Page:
On 17 June the Northern Ireland government banned all marches in Belfast. Ten days later the order was revoked. On 12 July 40,000 Orangemen marched through the city. There were scuffles as they passed Catholic areas. In York Street Catholics prepared to defend their enclave with piles of paving stones. Over the next nine days rioting continued, with Protestants and Catholics in mixed-religion areas taking the brunt of the attack. Three hundred and forty Catholic and 64 Protestant families were intimidated out of their homes. Ten people were killed, 83 injured and the sectarian geography of Belfast was reinforced with waves of refugees.
But this is not July 1996, or the aftermath of the Drumcree episode this summer. It is 1935, and since the records of this particular marching season are still under lock and key, it is unlikely that those faced with the same problem today will learn anything from it.
At first sight this excellent book seems to confirm the sickening inevitability of sectarianism in Northern Ireland. The main theme is a detailed analysis of how the sectarian geography of Belfast materialised. Belfast developed as a Protestant town in the 17th century, with Catholics only beginning to arrive in significant numbers in the 19th century. By then its economic expansion - it had the fastest growing urban economy in the British Isles - was already at the centre of Protestant regional pride. The arrival of Catholics to man the textile mills began to threaten Protestant working- class dominance. Most of the riots and attacks thereafter (and they start in 1813) had a territorial element, as minorities were driven from mixed areas. Thereafter a "ratchet effect" comes into play, where segregation increases more in troubled times than it decreases in calm times, and so the trend was steadily upwards.
Of all the Catholic enclaves, West Belfast and the Falls Road alone retained the potential to expand, and so became the dominant Catholic area in the city, accounting for 41 per cent of its Catholic population by 1901. It was this certainty about the religious make-up of given areas which accounted for the frightening escalation of random killings in the years prior to the 1994 ceasefires. It was working class on working class, just as it had been from the outset.
There was an inevitability about the development of separate enclaves in Belfast, for both Protestants and Catholics had well-developed ethnic religious identities prior to the latter's arrival. Some of the most fascinating parts of this book tackle the problematic issue of identity, particularly the enigma of why Catholics' regional Ulster identity (evident two centuries ago) should have withered so dramatically in modern times. Again the explanation lies in the pre-existing religious identity. As Protestantism increasingly identified Ulster as its homeland, and Protestant unity became focused on Orangeism, so Catholics' identification with the region declined. The political expression of this division came late in the day, a veneer almost, and in the Catholics' case nationalist politics were an importation from the south. Ulster Catholicism had stood apart from the politics of the rest of the country, a tendency still encouraged by the Catholic bishops late into the 19th century. Things changed rapidly after the importation of the Christian Brothers, with their "Faith and Fatherland" ethos and their exclusively southern teaching staff. The outcome was that Catholic politics had lost any identification with the northern region well before it became the Northern Ireland state in 1921.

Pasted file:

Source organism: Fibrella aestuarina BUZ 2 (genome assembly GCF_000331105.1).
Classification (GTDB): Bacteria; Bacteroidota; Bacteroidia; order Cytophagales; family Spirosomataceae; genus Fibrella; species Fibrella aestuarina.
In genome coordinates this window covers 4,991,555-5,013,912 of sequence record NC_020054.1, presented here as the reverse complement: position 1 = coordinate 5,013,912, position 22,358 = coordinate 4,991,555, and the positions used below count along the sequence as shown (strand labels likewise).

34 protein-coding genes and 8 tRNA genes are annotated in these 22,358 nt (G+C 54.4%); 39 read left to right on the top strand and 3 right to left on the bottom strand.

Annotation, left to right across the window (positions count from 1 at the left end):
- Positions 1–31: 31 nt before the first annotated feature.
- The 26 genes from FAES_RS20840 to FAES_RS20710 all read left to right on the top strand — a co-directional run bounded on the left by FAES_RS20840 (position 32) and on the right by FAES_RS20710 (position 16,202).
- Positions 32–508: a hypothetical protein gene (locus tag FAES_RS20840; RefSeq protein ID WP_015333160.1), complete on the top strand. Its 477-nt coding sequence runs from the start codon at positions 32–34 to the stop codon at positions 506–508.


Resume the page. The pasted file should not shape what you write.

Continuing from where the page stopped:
There is plenty of statistical evidence in this book to support the picture of the Catholic community in Belfast as particularly disadvantaged. But once again the trend predated the foundation of the Northern Ireland state. The new industries which created the city in the 19th century were predominantly Protestant and retained a Protestant ethos. Catholics came late, entered at a lower level and stayed there. Upward mobility only happened within the different cultural enclaves, segregation perversely opening up careers in segregated education, retailing and social and cultural organisations. Both communities pursued separation with a will, and, as Tony Hepburn concludes, "political structures within which they might remain truly `Separate but equal' have been as elusive in recent years as they were a century ago."
The story may be bleak, but the message is not. Ethnic separation and conflict long predated ethnic politics. Such longstanding tribalism and sectarianism is unlikely to wither away, even if new political structures are on offer. But, as Hepburn argues persuasively, acceptance of them, warts and all, while granting each group total equality, offers a way forward. Then perhaps we can build on that unique and very rich Belfast humour, which thrives on religious rivalries and peculiarities and often develops far more honest relationships than the other side of the sectarian coin: that awful fancy footwork around divisive issues which so characterised polite society in Northern Ireland in the past and disguised a sectarianism far more intractable than the raw working-class variety highlighted in this stimulating and important book.
Marianne Elliott is Professor of Modern History at Liverpool University and is writing a history of the Catholics of Ulster.